Earlier this month in Paris, a historic accord on climate change obtained the assent of 195 countries. It will not in itself solve one of the most pressing problems facing the world, but it's a major first step. To the journalists who moderated last weekend's Democratic debate, however, it might as well not have happened. And what's even worse than the questions that weren't asked are the ones that were.

Elizabeth Kolbert's recent article about climate change and its effects on Miami makes the stakes of the issue crystal clear. "The amount of water on the planet is fixed (and has been for billions of years)," Kolbert observes. "Its distribution, however, is subject to all sorts of rearrangements." If climate change continues unabated, much of the city will be underwater before the end of the century — and it will hardly be the only case. Seems like a pretty big deal, right?

And despite the importance of the issue, it's one of the countless issues on which the two major American parties are polarized. Among Democrats, the only question is how to address climate change. Republicans, conversely, argue either that climate change is a fiction invented by communist scientists or an inevitability it would be futile to stop (and sometimes both at the same time.) Which president will be staffing the EPA and determining environmental regulations for the next four years is, therefore, a rather big deal.

But you'd never know it from Saturday's debates — despite the Paris agreement putting the spotlight on the issue, moderators ignored it entirely. But at the debate's nadir, moderator Martha Raddatz did find time for this question:

Secretary Clinton, first ladies, as you well know, have used their position to work on important causes like literacy and drug abuse. But they also supervise the menus, the flowers, the holiday ornaments, and White House decor. I know you think you know where I'm going here.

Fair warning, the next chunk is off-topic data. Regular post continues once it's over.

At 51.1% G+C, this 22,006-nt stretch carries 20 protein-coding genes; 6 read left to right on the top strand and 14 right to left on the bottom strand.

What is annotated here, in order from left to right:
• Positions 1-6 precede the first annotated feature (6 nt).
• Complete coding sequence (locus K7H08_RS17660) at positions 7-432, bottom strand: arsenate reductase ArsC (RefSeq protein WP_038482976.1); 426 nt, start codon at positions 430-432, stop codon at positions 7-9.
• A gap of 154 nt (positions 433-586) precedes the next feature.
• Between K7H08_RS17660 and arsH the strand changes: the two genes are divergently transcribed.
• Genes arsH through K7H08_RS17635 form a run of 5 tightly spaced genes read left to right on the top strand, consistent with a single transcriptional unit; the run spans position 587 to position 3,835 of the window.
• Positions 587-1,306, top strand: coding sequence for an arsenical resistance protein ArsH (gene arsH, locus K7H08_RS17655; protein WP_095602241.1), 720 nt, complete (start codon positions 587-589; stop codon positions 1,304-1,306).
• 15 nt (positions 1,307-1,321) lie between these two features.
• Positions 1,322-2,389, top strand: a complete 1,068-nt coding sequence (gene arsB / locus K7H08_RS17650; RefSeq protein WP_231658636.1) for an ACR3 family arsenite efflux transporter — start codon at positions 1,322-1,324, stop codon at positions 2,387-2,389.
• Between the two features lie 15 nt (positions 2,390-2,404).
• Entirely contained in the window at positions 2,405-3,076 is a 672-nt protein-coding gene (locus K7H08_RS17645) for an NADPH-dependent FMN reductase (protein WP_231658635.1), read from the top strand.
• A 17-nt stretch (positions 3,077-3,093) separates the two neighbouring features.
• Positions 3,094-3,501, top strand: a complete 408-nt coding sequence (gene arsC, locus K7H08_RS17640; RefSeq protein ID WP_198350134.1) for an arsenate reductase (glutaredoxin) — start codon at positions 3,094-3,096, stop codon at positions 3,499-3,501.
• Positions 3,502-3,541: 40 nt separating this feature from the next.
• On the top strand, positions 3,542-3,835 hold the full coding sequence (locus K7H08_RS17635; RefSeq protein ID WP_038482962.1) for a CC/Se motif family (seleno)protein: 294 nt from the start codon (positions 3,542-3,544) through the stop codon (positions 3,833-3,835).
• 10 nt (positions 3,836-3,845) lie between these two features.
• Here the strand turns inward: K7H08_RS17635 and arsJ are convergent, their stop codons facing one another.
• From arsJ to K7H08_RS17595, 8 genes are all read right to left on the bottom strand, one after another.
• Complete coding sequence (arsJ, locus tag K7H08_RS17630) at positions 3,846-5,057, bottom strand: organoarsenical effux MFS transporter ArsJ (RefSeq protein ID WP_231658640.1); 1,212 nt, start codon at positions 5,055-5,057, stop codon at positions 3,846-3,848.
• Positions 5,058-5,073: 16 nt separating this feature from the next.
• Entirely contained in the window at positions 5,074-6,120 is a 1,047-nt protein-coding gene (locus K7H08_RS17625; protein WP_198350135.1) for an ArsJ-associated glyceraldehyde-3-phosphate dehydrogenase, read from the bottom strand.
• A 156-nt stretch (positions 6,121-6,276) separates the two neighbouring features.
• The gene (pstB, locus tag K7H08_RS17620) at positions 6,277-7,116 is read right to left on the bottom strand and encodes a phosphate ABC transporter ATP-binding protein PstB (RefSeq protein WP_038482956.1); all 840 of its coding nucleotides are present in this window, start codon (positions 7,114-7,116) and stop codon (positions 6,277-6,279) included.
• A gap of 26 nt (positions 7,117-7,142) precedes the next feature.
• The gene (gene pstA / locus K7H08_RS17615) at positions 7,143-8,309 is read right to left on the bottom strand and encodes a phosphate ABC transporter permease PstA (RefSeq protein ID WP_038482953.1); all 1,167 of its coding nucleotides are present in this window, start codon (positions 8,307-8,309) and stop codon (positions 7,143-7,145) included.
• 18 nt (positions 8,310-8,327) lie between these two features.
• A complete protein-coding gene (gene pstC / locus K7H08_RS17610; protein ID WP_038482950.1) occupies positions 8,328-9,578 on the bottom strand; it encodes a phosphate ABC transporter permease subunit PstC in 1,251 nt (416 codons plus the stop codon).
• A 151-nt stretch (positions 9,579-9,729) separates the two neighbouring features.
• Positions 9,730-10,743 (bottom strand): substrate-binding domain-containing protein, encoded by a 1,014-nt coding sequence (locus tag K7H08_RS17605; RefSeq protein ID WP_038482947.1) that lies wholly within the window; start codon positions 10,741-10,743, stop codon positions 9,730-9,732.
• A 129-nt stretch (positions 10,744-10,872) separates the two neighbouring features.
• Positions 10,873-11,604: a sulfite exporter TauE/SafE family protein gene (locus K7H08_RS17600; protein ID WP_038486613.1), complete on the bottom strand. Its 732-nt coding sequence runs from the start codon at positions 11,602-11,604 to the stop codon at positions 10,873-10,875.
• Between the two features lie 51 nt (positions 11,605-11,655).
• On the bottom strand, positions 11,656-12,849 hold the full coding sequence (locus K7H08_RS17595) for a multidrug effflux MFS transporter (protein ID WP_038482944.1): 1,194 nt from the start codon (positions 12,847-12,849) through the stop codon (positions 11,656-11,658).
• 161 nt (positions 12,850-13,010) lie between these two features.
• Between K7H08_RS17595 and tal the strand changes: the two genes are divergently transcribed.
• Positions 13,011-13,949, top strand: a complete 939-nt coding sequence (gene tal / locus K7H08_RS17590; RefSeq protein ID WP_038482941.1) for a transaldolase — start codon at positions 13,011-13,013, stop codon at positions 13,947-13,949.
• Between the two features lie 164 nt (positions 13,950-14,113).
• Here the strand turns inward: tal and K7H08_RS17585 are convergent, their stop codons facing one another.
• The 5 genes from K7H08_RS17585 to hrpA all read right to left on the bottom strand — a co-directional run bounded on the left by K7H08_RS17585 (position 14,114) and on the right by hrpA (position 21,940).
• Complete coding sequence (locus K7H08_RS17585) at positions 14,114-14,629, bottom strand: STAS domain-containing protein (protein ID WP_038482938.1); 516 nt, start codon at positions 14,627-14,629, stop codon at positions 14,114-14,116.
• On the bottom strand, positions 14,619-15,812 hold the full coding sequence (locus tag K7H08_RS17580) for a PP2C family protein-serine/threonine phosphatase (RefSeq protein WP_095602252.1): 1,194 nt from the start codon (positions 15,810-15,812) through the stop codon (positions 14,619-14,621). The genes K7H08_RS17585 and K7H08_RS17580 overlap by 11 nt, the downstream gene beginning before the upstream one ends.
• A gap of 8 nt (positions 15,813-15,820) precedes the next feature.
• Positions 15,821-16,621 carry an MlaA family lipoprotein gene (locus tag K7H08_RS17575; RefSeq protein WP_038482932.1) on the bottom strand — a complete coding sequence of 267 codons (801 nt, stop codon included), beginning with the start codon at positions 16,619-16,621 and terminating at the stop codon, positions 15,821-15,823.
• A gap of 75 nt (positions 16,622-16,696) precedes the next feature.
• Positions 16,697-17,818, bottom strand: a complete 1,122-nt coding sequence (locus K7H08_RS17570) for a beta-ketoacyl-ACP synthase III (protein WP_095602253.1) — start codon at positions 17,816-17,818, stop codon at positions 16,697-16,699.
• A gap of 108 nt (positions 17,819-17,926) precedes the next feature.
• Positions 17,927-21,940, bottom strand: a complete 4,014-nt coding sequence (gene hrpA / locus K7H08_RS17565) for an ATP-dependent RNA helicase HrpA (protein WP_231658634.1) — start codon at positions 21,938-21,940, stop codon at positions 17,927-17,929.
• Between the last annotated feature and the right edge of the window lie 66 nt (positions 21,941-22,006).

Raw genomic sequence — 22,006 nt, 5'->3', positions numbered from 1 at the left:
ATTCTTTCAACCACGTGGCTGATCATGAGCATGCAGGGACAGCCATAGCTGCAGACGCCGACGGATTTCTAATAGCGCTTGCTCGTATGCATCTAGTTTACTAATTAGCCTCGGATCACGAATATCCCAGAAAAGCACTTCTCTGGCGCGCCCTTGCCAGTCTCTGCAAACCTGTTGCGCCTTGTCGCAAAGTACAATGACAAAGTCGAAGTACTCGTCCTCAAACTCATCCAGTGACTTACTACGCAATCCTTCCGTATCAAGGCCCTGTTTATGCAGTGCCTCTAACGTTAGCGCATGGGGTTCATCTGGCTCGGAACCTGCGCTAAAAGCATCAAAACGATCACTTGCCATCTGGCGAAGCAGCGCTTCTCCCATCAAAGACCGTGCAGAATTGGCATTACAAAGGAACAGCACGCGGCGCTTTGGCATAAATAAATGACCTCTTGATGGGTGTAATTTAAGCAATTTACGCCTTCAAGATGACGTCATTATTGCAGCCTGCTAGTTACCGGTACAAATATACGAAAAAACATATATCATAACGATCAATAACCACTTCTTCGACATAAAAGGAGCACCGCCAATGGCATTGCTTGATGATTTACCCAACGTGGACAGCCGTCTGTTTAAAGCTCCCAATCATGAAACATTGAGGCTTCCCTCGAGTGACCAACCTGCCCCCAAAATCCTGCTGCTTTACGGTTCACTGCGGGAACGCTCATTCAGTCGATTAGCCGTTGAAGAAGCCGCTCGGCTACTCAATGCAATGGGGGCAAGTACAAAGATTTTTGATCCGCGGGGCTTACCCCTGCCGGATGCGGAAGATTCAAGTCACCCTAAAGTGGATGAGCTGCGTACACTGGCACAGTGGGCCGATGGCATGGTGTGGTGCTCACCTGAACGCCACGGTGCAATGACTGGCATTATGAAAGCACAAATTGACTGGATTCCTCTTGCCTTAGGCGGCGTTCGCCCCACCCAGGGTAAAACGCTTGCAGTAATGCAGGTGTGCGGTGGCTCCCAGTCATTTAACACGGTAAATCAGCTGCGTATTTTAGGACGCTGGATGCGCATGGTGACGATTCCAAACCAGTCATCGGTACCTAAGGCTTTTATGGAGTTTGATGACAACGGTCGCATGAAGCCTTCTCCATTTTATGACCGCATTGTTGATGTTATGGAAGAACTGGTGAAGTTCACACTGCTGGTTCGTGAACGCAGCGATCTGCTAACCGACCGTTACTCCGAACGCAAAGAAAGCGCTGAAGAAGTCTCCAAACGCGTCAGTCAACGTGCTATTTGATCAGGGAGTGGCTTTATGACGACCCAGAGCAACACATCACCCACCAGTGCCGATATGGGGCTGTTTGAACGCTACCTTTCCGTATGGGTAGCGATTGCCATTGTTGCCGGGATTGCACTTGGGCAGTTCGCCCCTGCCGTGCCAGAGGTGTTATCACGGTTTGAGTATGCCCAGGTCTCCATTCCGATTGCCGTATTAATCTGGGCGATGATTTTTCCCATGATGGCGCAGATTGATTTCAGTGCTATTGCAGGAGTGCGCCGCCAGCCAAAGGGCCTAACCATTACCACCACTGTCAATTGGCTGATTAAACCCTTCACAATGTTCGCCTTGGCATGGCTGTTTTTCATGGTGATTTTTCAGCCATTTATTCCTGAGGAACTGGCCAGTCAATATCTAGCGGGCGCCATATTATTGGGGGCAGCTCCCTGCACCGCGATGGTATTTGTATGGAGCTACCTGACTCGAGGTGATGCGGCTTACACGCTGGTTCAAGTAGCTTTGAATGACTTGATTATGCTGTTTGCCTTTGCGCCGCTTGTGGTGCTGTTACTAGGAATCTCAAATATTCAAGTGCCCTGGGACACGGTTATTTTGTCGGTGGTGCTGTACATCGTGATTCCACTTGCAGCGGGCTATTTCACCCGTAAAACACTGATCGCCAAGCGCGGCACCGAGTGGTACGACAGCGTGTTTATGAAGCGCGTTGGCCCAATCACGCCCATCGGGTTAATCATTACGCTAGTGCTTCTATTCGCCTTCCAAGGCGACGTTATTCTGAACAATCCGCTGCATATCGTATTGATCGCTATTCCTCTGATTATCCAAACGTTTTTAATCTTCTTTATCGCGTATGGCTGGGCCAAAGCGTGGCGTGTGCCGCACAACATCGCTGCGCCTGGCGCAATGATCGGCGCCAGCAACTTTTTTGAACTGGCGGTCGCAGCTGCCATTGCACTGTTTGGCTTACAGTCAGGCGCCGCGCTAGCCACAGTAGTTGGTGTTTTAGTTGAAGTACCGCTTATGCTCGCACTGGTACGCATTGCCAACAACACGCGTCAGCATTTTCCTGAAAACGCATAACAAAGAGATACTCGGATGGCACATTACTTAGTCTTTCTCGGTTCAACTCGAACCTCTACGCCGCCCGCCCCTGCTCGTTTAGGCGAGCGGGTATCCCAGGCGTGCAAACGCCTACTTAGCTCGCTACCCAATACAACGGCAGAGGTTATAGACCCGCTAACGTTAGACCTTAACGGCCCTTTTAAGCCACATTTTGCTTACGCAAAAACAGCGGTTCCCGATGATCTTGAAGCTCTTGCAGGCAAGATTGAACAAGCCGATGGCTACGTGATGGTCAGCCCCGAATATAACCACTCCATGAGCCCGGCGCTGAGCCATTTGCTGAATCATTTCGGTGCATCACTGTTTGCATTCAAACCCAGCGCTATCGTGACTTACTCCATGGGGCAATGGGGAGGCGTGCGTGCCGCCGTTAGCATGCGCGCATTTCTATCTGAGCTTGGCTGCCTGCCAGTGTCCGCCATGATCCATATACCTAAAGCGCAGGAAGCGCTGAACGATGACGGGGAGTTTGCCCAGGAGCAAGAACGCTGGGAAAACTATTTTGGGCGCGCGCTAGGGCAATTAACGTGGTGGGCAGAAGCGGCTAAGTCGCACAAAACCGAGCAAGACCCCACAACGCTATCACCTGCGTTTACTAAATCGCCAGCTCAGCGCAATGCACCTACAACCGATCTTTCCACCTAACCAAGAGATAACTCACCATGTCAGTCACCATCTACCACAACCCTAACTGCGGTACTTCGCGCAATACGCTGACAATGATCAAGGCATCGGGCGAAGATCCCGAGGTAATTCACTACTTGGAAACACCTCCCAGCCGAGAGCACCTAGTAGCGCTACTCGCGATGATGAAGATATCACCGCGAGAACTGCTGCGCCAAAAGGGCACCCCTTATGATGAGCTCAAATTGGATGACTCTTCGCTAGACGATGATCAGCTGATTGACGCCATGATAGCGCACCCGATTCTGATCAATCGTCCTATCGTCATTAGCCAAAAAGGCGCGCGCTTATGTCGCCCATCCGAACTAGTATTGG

You have said that Bill Clinton is a great host and loves giving tours but may opt out of picking flower arrangements if you're elected. Bill Clinton aside, is it time to change the role of a president's spouse?

Your city might be about to drown, but your agents in the press think you're more interested in some sexist twaddle about a potential presidential spouse. Not to be outdone, David Muir followed up with Bernie Sanders, asking if his wife Jane would "have a desk close by in the West Wing." Admittedly, confining the presidential spouse questions to Clinton would have made them seem even more sexist than they were, but really.

And while that was the low point of the debate, ABC's moderators generally delivered a dreadful performance. In addition to many poorly-chosen questions, they were also aggressive at intervening if it looked like a discussion between the candidates might get too interesting or substantive.

And it's not as if climate change was the only issue the moderators deemed unworthy of the attention they granted to pressing subjects like who will be responsible for White House floral arrangements. To take one example, by the time the next president is midway between his or her first term, four members of the Supreme Court will have had their 80th birthday. Within the next decade, the median vote of the Supreme Court will be considerably more conservative or more liberal than it is now, which would have major implications for countless issues. This might seem like an important issue to bring up — but not to the people moderating the debate.

And one reason the Supreme Court is likely to be in the spotlight during the next campaign is that next June it will either have restricted the ability of states like Texas to use questionable regulations to close abortion clinics or it will have effectively overruled Roe v. Wade. Reproductive freedom is another major issue on which the parties have polarized positions, and the autonomy of American women is one of the many crucial issues at stake in the 2016 elections. Hillary Clinton referred to Planned Parenthood — which federal Republicans are trying to get defunded — multiple times, but moderators considered the issue beneath their notice.

Whatever their other flaws, the Republican debates have at least mostly involved substantive questions (if not follow-ups) from moderators. But the Democratic debate too often saw a retreat to the once-common practice of journalists focusing on trivial questions of no discernible interest to anyone but themselves. With what's at stake in the upcoming elections, watchers and voters deserve better.